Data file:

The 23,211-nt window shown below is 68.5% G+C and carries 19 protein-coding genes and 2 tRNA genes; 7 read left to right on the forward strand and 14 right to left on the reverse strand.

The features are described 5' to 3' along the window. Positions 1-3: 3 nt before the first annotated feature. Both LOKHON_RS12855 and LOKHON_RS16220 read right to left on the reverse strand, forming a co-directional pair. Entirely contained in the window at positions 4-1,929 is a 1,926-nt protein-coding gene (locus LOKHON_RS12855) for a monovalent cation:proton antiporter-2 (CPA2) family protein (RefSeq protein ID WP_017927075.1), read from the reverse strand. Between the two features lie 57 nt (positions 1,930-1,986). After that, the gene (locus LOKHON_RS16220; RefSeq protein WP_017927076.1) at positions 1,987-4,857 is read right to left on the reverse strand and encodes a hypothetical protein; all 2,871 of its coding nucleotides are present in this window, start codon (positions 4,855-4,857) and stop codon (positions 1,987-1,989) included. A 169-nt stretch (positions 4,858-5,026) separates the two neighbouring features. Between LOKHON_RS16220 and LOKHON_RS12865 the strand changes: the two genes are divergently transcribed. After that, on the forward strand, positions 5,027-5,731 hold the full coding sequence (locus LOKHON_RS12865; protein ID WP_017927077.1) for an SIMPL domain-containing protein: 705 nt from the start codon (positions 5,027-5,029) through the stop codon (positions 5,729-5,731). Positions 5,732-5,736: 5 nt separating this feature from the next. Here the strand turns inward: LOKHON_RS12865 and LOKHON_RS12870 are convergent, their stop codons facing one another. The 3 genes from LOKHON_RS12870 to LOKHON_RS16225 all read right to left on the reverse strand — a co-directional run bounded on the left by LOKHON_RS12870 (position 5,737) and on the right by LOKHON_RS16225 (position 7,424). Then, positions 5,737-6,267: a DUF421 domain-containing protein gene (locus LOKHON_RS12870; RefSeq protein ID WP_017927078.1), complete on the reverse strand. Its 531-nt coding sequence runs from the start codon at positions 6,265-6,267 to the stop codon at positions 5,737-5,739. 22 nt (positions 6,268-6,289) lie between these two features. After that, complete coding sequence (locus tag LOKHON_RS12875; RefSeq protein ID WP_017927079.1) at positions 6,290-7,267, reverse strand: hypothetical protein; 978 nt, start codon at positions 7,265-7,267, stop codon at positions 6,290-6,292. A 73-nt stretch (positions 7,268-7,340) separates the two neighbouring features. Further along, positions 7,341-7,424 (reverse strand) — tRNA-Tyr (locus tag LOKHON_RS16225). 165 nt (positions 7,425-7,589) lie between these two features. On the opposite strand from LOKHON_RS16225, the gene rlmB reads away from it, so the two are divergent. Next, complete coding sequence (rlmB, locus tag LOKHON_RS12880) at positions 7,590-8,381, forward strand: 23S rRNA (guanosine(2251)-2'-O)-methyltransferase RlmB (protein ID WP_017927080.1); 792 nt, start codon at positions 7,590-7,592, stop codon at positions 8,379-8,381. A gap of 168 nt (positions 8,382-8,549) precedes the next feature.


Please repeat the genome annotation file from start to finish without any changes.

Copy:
The 23,211-nt window shown below is 68.5% G+C and carries 19 protein-coding genes and 2 tRNA genes; 7 read left to right on the forward strand and 14 right to left on the reverse strand.

The features are described 5' to 3' along the window. Positions 1-3: 3 nt before the first annotated feature. Both LOKHON_RS12855 and LOKHON_RS16220 read right to left on the reverse strand, forming a co-directional pair. Entirely contained in the window at positions 4-1,929 is a 1,926-nt protein-coding gene (locus LOKHON_RS12855) for a monovalent cation:proton antiporter-2 (CPA2) family protein (RefSeq protein ID WP_017927075.1), read from the reverse strand. Between the two features lie 57 nt (positions 1,930-1,986). After that, the gene (locus LOKHON_RS16220; RefSeq protein WP_017927076.1) at positions 1,987-4,857 is read right to left on the reverse strand and encodes a hypothetical protein; all 2,871 of its coding nucleotides are present in this window, start codon (positions 4,855-4,857) and stop codon (positions 1,987-1,989) included. A 169-nt stretch (positions 4,858-5,026) separates the two neighbouring features. Between LOKHON_RS16220 and LOKHON_RS12865 the strand changes: the two genes are divergently transcribed. After that, on the forward strand, positions 5,027-5,731 hold the full coding sequence (locus LOKHON_RS12865; protein ID WP_017927077.1) for an SIMPL domain-containing protein: 705 nt from the start codon (positions 5,027-5,029) through the stop codon (positions 5,729-5,731). Positions 5,732-5,736: 5 nt separating this feature from the next. Here the strand turns inward: LOKHON_RS12865 and LOKHON_RS12870 are convergent, their stop codons facing one another. The 3 genes from LOKHON_RS12870 to LOKHON_RS16225 all read right to left on the reverse strand — a co-directional run bounded on the left by LOKHON_RS12870 (position 5,737) and on the right by LOKHON_RS16225 (position 7,424). Then, positions 5,737-6,267: a DUF421 domain-containing protein gene (locus LOKHON_RS12870; RefSeq protein ID WP_017927078.1), complete on the reverse strand. Its 531-nt coding sequence runs from the start codon at positions 6,265-6,267 to the stop codon at positions 5,737-5,739. 22 nt (positions 6,268-6,289) lie between these two features. After that, complete coding sequence (locus tag LOKHON_RS12875; RefSeq protein ID WP_017927079.1) at positions 6,290-7,267, reverse strand: hypothetical protein; 978 nt, start codon at positions 7,265-7,267, stop codon at positions 6,290-6,292. A 73-nt stretch (positions 7,268-7,340) separates the two neighbouring features. Further along, positions 7,341-7,424 (reverse strand) — tRNA-Tyr (locus tag LOKHON_RS16225). 165 nt (positions 7,425-7,589) lie between these two features. On the opposite strand from LOKHON_RS16225, the gene rlmB reads away from it, so the two are divergent. Next, complete coding sequence (rlmB, locus tag LOKHON_RS12880) at positions 7,590-8,381, forward strand: 23S rRNA (guanosine(2251)-2'-O)-methyltransferase RlmB (protein ID WP_017927080.1); 792 nt, start codon at positions 7,590-7,592, stop codon at positions 8,379-8,381. A gap of 168 nt (positions 8,382-8,549) precedes the next feature.